Best Music Video of 2016: Jamie XX’s “Gosh”

From the moment I first watched it, Jamie XX’s “Gosh” video directed by Romain Gavras grabbed me. It successfully depicted a world I never knew existed, but wanted to know everything about when the video came to a close. Watch the video and read my entry for Paste Magazine’s 20 Best Music Videos of 2016 feature from 12/15/16 below. 

Romain Gavras never takes the easy way out. The Greek-French music video director, who is most well-known for directing M.I.A.’s provocative “Born Free; and flamboyant “Bad Girls; videos, doesn’t just make music videos as much as he makes musical short films for his signature stamp on the video he conceptualizes and directs. Gavras often creates post-apocalyptic worlds like with “Born Free” and Kanye West and Jay-Z’s “No Church In The Wild;” And on Jamie XX’s “Gosh”” video, Gavras’s setting is a utopian ghost city, which in fact, isn’t a utopia at all, but rather the Tianducheng development in the Chinese city of Hangzhou, which was built to look like Paris and house 10,000 residents, but is now is sparsely inhabited (The story of Tianducheng itself is one of the internet’s most glorious rabbit holes by the way. Feel free to start here.)

The world of “Gosh” sees Hassan Kone — an albino of African descent — as its focal point, traversing the city amidst hundreds upon hundreds of Chinese boys, whose soldier-like choreography and visual and mechanized uniformity is masterfully portrayed by the Xiaolong Martial Arts School. Kone comes across as the last hope for the decrepit cesspool of Tianducheng, as he races through the film in a Subaru and ends it standing beneath the 300 foot tall Eiffel Tower replica, while the Xiaolong boys circle him in patternized movement. It’s what Busby Berkeley choreography would look like in the year 2100.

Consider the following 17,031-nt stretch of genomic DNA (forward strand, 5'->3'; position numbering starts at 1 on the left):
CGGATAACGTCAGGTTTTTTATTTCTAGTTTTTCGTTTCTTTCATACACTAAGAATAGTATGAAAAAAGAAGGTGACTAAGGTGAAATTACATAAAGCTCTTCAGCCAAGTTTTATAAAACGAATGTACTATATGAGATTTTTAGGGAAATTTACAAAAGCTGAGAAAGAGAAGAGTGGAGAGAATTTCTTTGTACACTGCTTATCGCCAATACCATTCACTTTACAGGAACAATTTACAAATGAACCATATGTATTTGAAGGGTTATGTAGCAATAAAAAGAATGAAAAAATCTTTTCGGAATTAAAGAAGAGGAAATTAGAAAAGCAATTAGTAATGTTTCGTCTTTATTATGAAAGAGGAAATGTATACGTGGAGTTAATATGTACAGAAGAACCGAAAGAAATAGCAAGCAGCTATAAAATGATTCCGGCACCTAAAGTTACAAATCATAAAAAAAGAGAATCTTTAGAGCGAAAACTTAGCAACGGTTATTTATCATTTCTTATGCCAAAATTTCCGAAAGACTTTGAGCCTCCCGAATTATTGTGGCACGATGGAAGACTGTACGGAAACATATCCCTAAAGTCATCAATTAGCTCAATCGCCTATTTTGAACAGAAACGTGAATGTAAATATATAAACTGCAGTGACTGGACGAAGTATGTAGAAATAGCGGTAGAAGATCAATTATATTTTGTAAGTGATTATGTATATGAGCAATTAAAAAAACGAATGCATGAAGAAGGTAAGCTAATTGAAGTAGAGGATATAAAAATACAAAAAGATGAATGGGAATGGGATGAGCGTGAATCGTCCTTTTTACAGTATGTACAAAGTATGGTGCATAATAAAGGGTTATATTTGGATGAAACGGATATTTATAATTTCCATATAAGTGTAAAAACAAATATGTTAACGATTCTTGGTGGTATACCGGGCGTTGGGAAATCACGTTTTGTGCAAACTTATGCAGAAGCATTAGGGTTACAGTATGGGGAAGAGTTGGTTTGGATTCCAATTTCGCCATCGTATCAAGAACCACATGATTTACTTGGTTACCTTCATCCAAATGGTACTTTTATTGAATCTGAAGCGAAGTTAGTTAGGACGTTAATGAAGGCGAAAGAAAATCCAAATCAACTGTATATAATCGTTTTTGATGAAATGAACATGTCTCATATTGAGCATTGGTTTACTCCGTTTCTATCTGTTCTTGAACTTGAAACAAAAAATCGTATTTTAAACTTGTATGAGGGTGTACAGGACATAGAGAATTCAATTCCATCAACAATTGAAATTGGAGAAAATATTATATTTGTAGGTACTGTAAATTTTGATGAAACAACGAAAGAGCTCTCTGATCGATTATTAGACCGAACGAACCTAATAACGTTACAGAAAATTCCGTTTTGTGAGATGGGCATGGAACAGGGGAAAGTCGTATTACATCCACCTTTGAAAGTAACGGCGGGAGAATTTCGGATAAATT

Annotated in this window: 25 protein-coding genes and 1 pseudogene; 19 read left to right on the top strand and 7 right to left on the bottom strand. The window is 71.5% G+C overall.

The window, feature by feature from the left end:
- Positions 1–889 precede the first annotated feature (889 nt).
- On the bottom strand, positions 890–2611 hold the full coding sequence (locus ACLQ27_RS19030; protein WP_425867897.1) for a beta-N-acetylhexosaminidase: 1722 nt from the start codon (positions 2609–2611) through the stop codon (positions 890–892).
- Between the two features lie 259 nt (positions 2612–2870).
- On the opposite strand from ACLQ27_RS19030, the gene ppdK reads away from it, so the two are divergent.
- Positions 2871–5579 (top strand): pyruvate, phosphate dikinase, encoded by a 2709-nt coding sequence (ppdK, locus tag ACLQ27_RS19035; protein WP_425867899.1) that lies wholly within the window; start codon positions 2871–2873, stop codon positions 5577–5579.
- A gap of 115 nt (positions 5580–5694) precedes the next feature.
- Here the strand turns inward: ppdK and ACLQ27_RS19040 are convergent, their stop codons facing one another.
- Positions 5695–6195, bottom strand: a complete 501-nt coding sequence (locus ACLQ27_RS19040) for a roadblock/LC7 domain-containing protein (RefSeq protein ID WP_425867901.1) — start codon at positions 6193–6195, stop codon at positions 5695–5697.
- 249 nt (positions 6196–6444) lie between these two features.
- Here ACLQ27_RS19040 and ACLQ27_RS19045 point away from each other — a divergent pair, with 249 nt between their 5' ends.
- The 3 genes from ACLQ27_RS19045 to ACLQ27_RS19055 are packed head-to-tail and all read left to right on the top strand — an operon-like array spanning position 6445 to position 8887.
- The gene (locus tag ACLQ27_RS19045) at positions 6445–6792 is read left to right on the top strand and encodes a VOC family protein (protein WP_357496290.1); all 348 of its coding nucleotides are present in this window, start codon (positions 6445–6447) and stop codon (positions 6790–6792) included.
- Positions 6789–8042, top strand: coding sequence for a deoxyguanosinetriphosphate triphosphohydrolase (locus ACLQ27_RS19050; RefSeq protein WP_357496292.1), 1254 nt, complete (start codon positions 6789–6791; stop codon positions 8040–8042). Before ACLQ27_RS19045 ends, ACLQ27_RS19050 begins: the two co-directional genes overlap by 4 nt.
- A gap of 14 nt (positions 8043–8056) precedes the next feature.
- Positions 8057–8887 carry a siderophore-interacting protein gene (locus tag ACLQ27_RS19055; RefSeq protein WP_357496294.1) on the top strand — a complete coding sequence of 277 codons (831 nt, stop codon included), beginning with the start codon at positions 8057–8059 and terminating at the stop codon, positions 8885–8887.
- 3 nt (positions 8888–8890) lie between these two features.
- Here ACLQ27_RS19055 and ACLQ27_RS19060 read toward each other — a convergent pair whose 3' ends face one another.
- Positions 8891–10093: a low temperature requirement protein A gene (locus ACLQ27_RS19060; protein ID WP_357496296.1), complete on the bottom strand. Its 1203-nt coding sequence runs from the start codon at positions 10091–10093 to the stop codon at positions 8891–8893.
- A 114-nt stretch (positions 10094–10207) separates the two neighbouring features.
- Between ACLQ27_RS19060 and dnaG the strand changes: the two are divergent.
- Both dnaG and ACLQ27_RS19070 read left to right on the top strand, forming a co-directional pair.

All the while, Jamie XX’s opus founded on elements of ragga drum and bass, is hypnotically in sync with the movements of the characters. Mattias Rudh’s drone cinematography pans out to show the sullen buildings of Tianducheng, creating a CGI feel, which adds to the eerie, futuristic feel of the video.

Gavras tosses out his usual violent themes in favor of a different type of fear. The fear that this utopian city from the future is actually from the present. Kim Chapiron and Iconoclast’s “Behind The Scenes” mini-doc (watch it below) is a welcome companion to Gavras’s “Gosh” video and a look into the method behind the artistic madness of one of the most intriguing music video directors in the business and one of the best videos of the year.


The Anderson .Paak Features Playlist

If you’re like me, you can’t get enough of the soulful rasp of Anderson .Paak’s voice. AP broke through with 6 features on Dr. Dre’s Compton album and built some serious momentum before dropping his own latest release, Malibu. If you haven’t given that a spin yet, consider it a top priority, as it’s one of the early highlights of 2016.

But beyond the magic of Compton and Malibu, Paak is tireless and seems to keep popping up as a featured vocalist on a number of other artist’s tracks: Kaytranada, Tokimonsta, Milo, Hiatus Kayiote and Snakehips to name a few. So I compiled a 32-track playlist of some of the best featured appearances by Anderson .Paak. When you’re as prolific as Paak has become though, not everything is gonna land, so I vetted this list thoroughly to only feature certifiably bomb shit. You won’t find any of AP’s Watsky features, or that abrasive track he did with A$AP Ferg and I had to cut out one of his tracks with The Game, cause Game is straight up insufferable sometimes. Here you’ll gems like Milo’s killer “A Day Trip To The Nightosphere” and Elements of Music’s “Get Along” with Blu. (And yes, I even included a couple cuts from his NxWorries project cause it just wouldn’t have felt complete without ’em.)